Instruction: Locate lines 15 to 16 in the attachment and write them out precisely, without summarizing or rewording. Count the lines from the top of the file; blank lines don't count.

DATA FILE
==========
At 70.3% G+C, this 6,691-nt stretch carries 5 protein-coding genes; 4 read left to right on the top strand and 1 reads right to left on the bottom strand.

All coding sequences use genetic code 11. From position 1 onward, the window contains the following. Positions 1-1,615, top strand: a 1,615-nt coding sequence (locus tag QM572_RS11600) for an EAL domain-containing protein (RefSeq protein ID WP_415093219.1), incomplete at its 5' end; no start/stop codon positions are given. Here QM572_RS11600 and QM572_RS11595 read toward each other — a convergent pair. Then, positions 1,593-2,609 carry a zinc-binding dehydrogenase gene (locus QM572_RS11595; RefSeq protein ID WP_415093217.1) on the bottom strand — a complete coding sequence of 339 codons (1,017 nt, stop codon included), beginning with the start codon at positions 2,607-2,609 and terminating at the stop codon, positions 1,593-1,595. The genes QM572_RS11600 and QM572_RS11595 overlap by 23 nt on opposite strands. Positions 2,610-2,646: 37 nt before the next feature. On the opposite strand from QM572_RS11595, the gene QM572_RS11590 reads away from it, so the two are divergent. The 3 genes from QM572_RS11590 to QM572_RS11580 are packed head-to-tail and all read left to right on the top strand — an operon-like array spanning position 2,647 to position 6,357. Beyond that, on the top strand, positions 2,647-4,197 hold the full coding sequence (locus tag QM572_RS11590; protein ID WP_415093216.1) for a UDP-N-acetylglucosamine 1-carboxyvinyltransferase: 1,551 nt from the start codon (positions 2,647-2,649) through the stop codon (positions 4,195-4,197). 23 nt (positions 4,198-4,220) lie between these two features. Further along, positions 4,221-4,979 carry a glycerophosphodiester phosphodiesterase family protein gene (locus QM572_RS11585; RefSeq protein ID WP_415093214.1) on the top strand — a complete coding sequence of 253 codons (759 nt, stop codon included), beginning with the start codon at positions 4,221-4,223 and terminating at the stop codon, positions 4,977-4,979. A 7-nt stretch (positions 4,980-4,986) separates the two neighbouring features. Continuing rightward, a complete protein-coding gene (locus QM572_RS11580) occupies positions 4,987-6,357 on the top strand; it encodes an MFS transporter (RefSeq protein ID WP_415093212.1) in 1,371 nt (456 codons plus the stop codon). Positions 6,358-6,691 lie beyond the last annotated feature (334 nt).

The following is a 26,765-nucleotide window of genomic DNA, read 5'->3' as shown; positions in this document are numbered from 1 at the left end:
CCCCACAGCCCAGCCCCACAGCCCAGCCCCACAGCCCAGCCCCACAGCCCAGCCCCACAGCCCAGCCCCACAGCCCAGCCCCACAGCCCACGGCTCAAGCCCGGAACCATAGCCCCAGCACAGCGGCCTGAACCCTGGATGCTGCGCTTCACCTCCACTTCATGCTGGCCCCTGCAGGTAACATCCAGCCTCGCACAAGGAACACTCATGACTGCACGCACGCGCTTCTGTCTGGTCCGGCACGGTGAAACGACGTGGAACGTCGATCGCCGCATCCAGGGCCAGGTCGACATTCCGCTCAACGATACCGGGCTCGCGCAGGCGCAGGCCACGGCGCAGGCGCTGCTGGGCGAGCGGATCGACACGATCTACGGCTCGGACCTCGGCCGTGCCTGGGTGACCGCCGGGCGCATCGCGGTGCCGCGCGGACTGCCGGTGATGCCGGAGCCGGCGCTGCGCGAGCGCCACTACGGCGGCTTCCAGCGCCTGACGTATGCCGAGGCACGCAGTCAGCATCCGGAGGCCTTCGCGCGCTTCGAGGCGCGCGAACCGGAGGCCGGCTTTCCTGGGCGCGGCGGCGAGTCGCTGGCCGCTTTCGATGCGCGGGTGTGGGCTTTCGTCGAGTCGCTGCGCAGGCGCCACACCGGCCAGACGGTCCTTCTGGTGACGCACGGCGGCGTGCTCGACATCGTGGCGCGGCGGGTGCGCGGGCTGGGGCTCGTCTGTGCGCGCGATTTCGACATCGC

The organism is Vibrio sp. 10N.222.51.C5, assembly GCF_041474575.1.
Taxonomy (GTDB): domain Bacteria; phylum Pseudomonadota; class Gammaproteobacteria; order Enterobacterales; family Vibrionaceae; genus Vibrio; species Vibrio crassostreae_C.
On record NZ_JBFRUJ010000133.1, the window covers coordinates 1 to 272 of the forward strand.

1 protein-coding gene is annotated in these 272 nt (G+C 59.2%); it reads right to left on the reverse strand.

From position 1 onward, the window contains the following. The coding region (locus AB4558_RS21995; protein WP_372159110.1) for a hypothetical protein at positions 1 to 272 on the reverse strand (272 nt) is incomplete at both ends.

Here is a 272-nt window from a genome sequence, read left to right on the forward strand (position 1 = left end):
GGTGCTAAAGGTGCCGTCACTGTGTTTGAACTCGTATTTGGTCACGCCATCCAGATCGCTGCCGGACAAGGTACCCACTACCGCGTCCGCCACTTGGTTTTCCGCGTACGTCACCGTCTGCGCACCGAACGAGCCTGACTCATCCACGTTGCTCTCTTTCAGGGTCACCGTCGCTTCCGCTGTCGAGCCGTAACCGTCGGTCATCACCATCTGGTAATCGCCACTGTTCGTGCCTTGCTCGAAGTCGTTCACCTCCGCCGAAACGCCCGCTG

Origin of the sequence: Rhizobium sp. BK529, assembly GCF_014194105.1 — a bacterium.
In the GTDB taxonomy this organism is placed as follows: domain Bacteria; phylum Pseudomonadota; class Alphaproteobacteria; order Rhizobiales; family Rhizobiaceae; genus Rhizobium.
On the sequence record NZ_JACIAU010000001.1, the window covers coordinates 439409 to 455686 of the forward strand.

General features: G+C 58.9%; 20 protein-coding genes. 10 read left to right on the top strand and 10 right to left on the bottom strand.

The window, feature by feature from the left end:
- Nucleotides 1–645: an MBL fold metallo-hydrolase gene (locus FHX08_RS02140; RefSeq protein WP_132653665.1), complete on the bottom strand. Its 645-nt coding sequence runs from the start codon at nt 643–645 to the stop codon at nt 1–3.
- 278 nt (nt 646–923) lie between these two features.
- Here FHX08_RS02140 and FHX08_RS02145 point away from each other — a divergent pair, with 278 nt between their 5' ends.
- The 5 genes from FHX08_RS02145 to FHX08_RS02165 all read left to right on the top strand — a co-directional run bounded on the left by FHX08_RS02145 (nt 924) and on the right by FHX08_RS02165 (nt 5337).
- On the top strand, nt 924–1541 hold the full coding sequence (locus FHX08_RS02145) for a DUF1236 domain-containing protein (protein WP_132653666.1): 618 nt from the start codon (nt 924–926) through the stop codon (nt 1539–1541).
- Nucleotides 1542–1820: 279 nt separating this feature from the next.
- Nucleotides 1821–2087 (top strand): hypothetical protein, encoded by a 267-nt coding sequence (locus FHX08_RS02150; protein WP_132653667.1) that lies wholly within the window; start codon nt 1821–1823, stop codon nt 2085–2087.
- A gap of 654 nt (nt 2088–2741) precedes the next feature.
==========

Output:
General features: G+C 58.9%; 20 protein-coding genes. 10 read left to right on the top strand and 10 right to left on the bottom strand.

The window, feature by feature from the left end: